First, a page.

8 Things Your Grandparents Did That Could Save Your Life
Our society has largely lost the wisdom of generations past. There is a lot to be learned from our grandparents' and great-grandparents' ways — so much, in fact, that it can literally save our lives.
Here are a few kernels of wisdom we should apply immediately:
1. Grow your own food.
Invest some time and energy in growing your own food. Not only is there an incredible sense of accomplishment and wonder in growing your own fruits and veggies, but the quality control is unparalleled. You can ensure that your crops aren't sprayed with pesticides and you can control the types of seeds and transplants that you sow and grow.
Choose heirloom varieties whenever possible. Whether you're living on a large plot of land or in a tiny apartment, you can grow some of your own food. Square foot gardening is an incredibly effective method to produce a robust share of food in a small space.
2. Get back in the kitchen.
Nothing beats a home-cooked meal. First off, the intention and love you put into cooking for yourself and your loved ones is incredibly nourishing. Secondly, if you prepare your own food, you can control what goes onto your plate and into your body. You can make more empowered choices and ensure that you are eating a whole foods, organic, non-genetically modified diet.
3. Make your own cleaning products.
Say goodbye to toxic household chemicals and cleaners and scrub your home down with easy-to-make homemade products. Get comfortable using baking soda, vinegar, lemon, castille soap, and essential oils for most of your cleaning needs.
For a general household cleaner and disinfectant mix a couple of drops of castille soap into 2 cups of hot water. Stir in 30 drops of lavender or tea tree oil- both of which have antibacterial properties, and you have a great, all around cleaning product. Pour into a spray bottle and use on all surfaces except for glass.
4. Get some home remedies under your belt.
Many of us have been taught, or at least been exposed to, home remedies that have been passed down from generation to generation. Well, there is some serious wisdom in a lot of these teachings! Learn how to combat a cold with garlic, ginger, and onions. Fight seasonal allergies with nasal saline rinses and green tea. Soothe a bug bite with lavender oil or a plantain poultice.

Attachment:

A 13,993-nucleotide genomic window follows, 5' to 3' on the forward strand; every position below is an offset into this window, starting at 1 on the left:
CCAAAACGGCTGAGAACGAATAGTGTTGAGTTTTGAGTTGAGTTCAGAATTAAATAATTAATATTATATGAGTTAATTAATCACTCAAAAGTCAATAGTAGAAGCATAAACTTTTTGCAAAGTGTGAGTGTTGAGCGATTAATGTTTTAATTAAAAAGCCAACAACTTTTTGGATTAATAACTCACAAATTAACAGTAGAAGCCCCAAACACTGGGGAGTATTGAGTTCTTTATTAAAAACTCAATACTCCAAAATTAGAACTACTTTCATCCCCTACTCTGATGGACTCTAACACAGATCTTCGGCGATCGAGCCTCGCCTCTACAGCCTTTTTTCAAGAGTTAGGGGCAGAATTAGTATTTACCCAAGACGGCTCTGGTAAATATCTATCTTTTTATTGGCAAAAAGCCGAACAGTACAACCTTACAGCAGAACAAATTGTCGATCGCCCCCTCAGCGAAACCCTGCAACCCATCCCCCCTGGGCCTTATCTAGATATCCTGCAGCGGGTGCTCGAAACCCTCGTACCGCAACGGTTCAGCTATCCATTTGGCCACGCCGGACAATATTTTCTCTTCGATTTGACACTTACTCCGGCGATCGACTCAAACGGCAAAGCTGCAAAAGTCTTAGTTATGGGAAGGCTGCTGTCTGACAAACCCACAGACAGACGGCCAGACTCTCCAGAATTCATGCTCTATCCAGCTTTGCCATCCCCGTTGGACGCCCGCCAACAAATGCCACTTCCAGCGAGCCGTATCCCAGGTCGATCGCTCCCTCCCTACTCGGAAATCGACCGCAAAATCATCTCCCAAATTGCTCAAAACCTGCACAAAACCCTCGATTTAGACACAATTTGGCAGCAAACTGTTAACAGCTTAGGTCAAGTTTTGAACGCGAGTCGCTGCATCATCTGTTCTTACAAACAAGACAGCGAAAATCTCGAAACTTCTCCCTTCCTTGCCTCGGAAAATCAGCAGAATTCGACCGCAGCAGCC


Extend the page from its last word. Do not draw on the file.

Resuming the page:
5. Don't discount the power of broth.
Broth was the foundation of most foods a couple of generations ago. Learn how to make your own homemade broth from scratch and consume it on a daily basis. Make pot full of broth once and week and use it as the base for your weekly cooking. You can use grass-fed animal bones (chicken, beef, or fish) or vegetables for a mineral dense and incredibly nutritive broth.
6. Ferment your own foods.
Almost 80% of your immune system exists in your gut, which contains about 100 trillion bacteria. Here’s some perspective – you have 10 times more gut bacteria than the number of cells in your whole body!
The gut also houses your body’s second nervous system- you have the same amount of neurotransmitters in your gut as your brain.For optimal immune and nervous system function, you need adequate friendly microflora populating your gut. Consuming fermented food on a regular basis can help rebalance and repopulate health-promoting bacteria in your gut and redirect your body towards good health.
7. Find a tribe.
People who have close relationships with others and maintain regular social commitments have a 50% lower risk of death than those who live more isolated lives. Researchers have found that “weak” social ties were more harmful to overall health than heavy smoking, a sedentary lifestyle, and obesity. So, host that monthly Pinterest party, start a knitting circle, or find a group of folks to work-out with. Get connected with others and foster those relationships throughout your life.
8. Spend time outside.
Go outdoors! Get some vitamin D and give your eyes a break. Vitamin D is a powerhouse in the body- it boosts your immunity and functions in hundreds of processes body wide. And spending time outdoors is great for your over-stimulated eyes.
Your pupils contract, similar to muscles, when looking at various distances - simply by strolling around outdoors, your eyes have a chance to both focus on the ground in front of you and the landscape around you, which is great for our vision.
And finally, let's not forget the benefits of simply being in nature. Run around the yard with your pets or kids, read a book on a park bench, or take a stroll around your neighborhood. Spend time in natural light and connect with our beautiful planet.
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